Yeah, a weird sounding word. Kind of sounds like the brand name of the fictitious chemical you put in a pool to create a cloud of red dye that will identify someone who pees in the pool. “Wanna know who whizzed in the deep end? Use Pontypool! By Johnson and Johnson.”
But I’m talking about Pontypool, a zombie horror movie released in 2009 based upon the novel “Pontypool Changes Everything” by Canadian author Tony Burgess. Burgess wrote the screenplay for the movie himself, and according to the film’s director Bruce McDonald (a Canadian Director best known for 1996’s “Hard Core Logo”) the story was adapted from novel to screenplay in less than 48 hours. Pontypool is the name of the fictitious Canadian town in which the events of the book and movie take place. And those events are worth watching, I can’t recommend Pontypool enough.
Now you might be saying to yourself “but Jad… ALL zombie movies are exactly the same. A group of characters are the survivors of a zombie apocalypse, get trapped in a building surrounded by zombies, shotgun and chainsaw their way thru zombies, some of them get eaten or turned into zombies, and the main characters either survive or everyone dies. The end.”
And while Pontypool begins (after a bizarre, seemingly un-connected nude scene incident) exactly that way, the story goes sideways zonking crazy before anyone can even ask “Where’s the chainsaw.” If the stereotypical zombie movie is what you are craving (and there’s nothing wrong with that) then go check out “28 Days Later” which does the job pretty well. If you want a movie that spoofs the zombie genre, then Edgar Wright’s “Shaun of the Dead” will keep you laughing. But if you want to watch something original, well-written, and genuinely creepy… I gotta suggest Pontypool. It would be far too easy to talk about it here and spoil if for you, so I’ll just describe my introduction to the film.
I work midnight to 9 AM (I leave right after the Steve and Ted show) and generally go to bed when I get home. However, on Fridays I stay up so I can “turn my weekends back around.” So by the time 8 or 9 PM rolls around on a Friday, I’m usually pretty dead tired. But since my friends are “stay up late and party on the weekends” types, I sometimes push past that to hang out with my pals. The Friday (or by then Saturday) I first saw Pontypool, I was just getting to bed at 2 AM Saturday morning when another of my friends called me. He needed a ride from a bar (where he had been working as a bouncer/bartender) and a place to crash for the night. And I’m a guy that’ll do most anything for my buddies (no matter how bone weary I might be) so I went and picked him up. We got back to my house just before 3 AM, and he kicked on the TV and brought up Netflix. I figured he’d choose a TV show to watch and I could sit thru one episode and then go to bed. But instead he picked a movie he’d heard good things about. I figured I’d fall asleep after a few minutes…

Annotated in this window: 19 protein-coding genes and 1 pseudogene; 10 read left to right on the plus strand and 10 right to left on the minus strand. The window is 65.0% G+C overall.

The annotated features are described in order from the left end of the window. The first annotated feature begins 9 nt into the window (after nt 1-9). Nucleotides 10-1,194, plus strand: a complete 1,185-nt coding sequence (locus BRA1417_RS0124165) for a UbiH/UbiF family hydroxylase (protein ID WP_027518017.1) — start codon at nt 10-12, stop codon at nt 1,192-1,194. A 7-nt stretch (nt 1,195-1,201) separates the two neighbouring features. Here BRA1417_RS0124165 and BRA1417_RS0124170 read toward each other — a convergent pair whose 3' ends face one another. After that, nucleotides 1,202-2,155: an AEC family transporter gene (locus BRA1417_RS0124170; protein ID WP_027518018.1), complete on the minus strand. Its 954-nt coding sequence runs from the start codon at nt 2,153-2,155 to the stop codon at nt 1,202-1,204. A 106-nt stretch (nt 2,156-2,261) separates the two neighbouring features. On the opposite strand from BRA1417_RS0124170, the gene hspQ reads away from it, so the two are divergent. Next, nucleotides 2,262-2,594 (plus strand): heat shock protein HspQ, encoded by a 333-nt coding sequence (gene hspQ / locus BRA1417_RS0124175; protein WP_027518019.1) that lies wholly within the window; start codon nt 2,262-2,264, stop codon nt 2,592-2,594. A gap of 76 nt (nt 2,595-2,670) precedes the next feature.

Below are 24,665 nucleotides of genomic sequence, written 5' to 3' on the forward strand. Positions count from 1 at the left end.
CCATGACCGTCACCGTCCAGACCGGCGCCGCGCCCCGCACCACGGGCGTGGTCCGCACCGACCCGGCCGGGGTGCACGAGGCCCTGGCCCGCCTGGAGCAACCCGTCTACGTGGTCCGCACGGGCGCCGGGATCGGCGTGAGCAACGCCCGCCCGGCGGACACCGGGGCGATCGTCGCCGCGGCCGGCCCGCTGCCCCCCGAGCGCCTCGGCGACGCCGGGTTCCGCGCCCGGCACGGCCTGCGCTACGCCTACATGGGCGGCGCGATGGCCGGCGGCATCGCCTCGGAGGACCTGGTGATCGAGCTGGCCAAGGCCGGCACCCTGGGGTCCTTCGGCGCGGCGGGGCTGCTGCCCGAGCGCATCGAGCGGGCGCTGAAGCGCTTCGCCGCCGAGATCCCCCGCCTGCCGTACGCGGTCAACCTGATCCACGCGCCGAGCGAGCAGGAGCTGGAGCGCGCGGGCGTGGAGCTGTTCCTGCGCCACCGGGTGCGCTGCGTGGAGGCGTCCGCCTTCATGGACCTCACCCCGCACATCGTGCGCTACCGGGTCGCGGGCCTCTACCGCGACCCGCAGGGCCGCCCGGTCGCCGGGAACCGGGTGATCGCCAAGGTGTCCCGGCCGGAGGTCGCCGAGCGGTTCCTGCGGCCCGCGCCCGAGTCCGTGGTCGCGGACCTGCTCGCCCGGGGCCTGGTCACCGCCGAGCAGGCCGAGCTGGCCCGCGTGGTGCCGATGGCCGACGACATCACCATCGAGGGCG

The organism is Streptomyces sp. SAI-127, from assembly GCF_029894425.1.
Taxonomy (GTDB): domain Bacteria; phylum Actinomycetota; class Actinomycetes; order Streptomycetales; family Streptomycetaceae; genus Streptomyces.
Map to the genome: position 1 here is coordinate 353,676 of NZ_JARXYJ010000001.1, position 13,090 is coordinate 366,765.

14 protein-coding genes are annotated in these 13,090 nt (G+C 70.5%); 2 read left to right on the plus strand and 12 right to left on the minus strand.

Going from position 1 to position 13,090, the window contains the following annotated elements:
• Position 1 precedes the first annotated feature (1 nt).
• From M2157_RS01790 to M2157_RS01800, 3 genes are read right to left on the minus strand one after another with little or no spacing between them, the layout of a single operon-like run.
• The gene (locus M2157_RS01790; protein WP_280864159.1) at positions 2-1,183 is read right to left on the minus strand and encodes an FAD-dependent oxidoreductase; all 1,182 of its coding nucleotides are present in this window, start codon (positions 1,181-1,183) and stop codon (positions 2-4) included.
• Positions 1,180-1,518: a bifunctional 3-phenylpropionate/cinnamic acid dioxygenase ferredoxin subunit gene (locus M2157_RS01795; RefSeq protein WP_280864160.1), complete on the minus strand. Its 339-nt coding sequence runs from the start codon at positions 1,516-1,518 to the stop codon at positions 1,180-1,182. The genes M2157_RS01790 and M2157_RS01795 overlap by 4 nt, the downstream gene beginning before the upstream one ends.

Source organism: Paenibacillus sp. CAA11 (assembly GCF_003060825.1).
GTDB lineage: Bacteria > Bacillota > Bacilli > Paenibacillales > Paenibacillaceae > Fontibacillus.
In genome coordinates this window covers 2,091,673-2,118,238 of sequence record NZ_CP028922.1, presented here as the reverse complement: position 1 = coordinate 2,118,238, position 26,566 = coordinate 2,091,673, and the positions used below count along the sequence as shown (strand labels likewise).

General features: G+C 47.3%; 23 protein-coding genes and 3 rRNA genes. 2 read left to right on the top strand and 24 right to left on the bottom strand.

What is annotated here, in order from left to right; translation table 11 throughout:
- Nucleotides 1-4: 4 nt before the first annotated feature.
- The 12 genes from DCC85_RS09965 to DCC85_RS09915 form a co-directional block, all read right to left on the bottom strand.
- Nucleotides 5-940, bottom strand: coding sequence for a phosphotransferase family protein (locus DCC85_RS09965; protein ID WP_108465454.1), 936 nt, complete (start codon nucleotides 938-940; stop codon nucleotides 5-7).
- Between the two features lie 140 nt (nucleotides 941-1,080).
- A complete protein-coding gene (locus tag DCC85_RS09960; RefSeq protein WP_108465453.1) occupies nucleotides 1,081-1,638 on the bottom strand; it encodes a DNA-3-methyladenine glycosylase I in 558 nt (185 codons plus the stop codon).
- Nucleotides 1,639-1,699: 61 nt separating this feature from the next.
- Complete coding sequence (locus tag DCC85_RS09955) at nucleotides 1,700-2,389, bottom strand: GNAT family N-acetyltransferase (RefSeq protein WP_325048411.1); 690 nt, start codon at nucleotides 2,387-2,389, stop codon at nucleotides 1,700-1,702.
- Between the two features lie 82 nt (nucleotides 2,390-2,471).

5:30 AM Saturday morning rolls around (remember, after not having slept since waking up at 10 PM THURSDAY) and I am still GLUED to my chair. Falling asleep was not possible; I NEEDED to keep watching that movie. As far as “scary” goes… it really only qualifies as “creepy.” Basically Pontypool evokes the fear of a virulent infection of a type no one has ever seen before (or even theorized could be possible.) But it’s fresh and original. Even in a genre as oversaturated as “Zombie horror” Pontypool manages to be totally unlike ANY other zombie movie ever made. And if you don’t think it’s crazy enough, watch until the end of the credits for an extra scene that totally waves goodbye to any sanity that movie might have had left.
Pontypool stars Stephen McHattie (best known for portraying Hollis Mason in Watchmen, or his role as Elayne’s boyfriend Dr. Reston in 4 episodes of Seinfeld) as Grant Mazzy, a Don Imus style morning radio host who had a Don Imus style incident in big market radio and has been banished to Pontypool (the middle of nowhere.) The Zombiepocalypse happens while he is live on the air, and we get to see the story from the backdrop of a radio station as Mazzy keeps Pontypool and the world updated on the bizarre happenings in his little Canadian town.
Yes I know… It happens in a radio station. No wonder it “speaks to me,” right? That doesn’t mean I’m wrong about the movie though, the setting makes it a great place to infodump the happenings surrounding the movie, and yet maintain a high level of dramatic tension. And it provides a pretty good bunker for the “spam in a can” zombie movie cliché, after all you need at least one zombie movie cliché or you can’t really call it a zombie movie.
So that’s Pontypool. It got a pretty lukewarm 54 on Metacritic, but there were only a few reviews (it was an independent Canadian release) and the naysayers couldn’t have missed the point harder. My suggestion, don’t go into it with an idea of an action/horror zombie bloodfest. This is a thinkin’ man’s zombie movie, available to view if you have a membership on Netflix or Amazon Prime. Otherwise you can download it from Amazon or try to track down a DVD.
Feel free to make a comment about Pontypool below, or just chime in to suggest your own favorite scary bit of entertainment. Next week… a trip to Silent Hill.
No question on either of those two. Romero's "Dead" series totally defines the zombie genre. And for anyone who is unfamiliar with zombie movies, George Romero's 1968 "Night of the Living Dead" is the natural place to start. It's been a long while since I've seen Vampyr, but for a movie released in 1932 it held up very well 15 or so years ago when I watched it and I don't suspect that has changed any.